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Should You Buy Or Sell Gulf Keystone Petroleum Limited, Sirius Minerals PLC & Rare Earth Minerals PLC?

Higher oil prices won’t help Gulf Keystone Petroleum (LSE: GKP), while a takeover is less likely than a cash call. Similarly, Sirius Minerals (LSE: SXX) — another high-risk profile investment — may deliver less earnings for the same amount of stock for a few quarters. 

On the face of it, Rare Earth Minerals could be the most appealing investment of the three, but I would be very cautious before taking any meaningful exposure. 

What’s Next? 

Brent hit the highest level for the year on Wednesday, so you may think I am going to tell you that Gulf Keystone Petroleum is a play on rising oil prices — well, it is not. Oil exports from Kurdistan, where its most profitable assets are based, don’t turn into cash but are uncollected credits. Whether the cash will ever make it to the bank is highly uncertain, and is going to weigh on its bottom line and its valuation until a solution is found. 

The stock is down 40% year to date, and is flat in the last four weeks of trading — it’s only a whisker away from its 52-week low. Is that an opportunity, though? 

If Gulf Keystone Petroleum clearly states its strategy, maybe threatening asset sales to seek fortunes elsewhere — management has proven to be really good in running the operations — then it may be worth a bet, a banking source told me today.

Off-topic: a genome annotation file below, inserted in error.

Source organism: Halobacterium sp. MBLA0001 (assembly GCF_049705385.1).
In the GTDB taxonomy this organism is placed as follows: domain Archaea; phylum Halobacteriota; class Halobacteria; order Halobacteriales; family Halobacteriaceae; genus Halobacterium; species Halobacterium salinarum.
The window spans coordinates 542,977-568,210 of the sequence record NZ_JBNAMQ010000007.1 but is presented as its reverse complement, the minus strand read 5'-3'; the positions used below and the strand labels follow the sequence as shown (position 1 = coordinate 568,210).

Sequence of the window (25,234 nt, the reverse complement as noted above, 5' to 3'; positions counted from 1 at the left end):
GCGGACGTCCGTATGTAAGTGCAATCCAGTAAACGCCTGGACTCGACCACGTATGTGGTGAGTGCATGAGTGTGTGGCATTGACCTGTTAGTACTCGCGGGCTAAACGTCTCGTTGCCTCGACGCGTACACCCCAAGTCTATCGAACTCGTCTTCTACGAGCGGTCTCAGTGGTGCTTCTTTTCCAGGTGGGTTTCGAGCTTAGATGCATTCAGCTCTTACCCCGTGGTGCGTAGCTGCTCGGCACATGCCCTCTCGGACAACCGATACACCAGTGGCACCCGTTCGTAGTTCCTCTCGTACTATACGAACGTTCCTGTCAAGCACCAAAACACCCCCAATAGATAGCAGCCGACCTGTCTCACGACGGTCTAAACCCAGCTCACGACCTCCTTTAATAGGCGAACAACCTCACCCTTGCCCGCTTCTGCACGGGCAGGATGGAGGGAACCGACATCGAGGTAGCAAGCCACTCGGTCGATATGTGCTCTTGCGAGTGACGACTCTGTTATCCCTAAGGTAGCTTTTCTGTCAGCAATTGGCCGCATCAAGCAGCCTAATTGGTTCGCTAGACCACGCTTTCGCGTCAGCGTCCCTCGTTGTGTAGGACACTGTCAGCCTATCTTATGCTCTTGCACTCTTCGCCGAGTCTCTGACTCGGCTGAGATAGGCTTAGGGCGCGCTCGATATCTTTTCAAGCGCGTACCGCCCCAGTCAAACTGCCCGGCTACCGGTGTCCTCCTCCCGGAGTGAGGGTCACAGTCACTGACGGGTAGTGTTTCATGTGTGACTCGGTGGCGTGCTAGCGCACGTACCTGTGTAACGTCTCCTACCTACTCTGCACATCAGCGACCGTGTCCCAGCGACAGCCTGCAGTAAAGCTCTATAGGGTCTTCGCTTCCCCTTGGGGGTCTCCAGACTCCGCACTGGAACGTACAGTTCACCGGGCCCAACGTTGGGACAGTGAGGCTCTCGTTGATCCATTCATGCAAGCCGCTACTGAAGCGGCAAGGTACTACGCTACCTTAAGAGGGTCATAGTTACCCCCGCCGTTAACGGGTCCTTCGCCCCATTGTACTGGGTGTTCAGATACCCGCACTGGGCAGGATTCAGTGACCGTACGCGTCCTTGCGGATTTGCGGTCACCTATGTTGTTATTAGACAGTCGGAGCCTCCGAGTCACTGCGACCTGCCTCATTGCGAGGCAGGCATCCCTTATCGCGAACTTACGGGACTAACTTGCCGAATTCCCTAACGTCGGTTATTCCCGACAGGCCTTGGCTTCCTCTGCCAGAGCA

That works on paper but not in Kurdistan, I’d argue.

The problem is not only that Gulf Keystone Petroleum is finding it hard to collect its credits — counterparty risk is almost prohibitive where it operates. In fact, even if it’s paid, it may continue to press ahead at full steam, but to do that, it will likely have to ask support from its shareholders.

One caveat is that its debt load doesn’t offer room for error. Small tranches of fresh equity may be needed, and that would continue to push down the stock, which is currently overvalued by about 76% based on its liquidation value. 

Sirius Minerals & Rare Earth Minerals: Casino Stocks? 

I have paid attention to Sirius Minerals and Rare Earth Minerals for some time now and it’s highly unlikely, in my opinion, that either company will make it through the next three years without asking the backing of their shareholders at least once a year — but should shareholders commit additional fund to help them reach their goals?  

Sirius stock could be highly volatile even at the best of times, but could also deliver terrific returns, as its recent performance shows. In short, it’s all about expectations based on its York Potash project study, for which planning permission is pending. If it gets the green light, then the problem will be how to fund such a huge potash development, but it would be a very nice problem to have. 

Sirius is not one investment for me, I’m afraid, but you may want to consider minimal exposure to it if you are a risk taker.

Expectations and appealing prospects for the sector and its end markets are what you must bet on if you are considering to buy Rare Earth Minerals, which is a very risky bet, too — but one that may be worth taking right now if you are looking to make a fast buck. It’s incredibly hard to say, however, whether Rare Earth Minerals could actually offer long-term value. 

That's the reason why stocks such as those of Sirius Minerals & Rare Earth Minerals should be considered only as part of a properly diversified portfolio -- such as the one comprising the value stocks that have been selected by our team of analysts

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Alessandro Pasetti has no position in any shares mentioned. The Motley Fool UK has no position in any of the shares mentioned. We Fools don't all hold the same opinions, but we all believe that considering a diverse range of insights makes us better investors.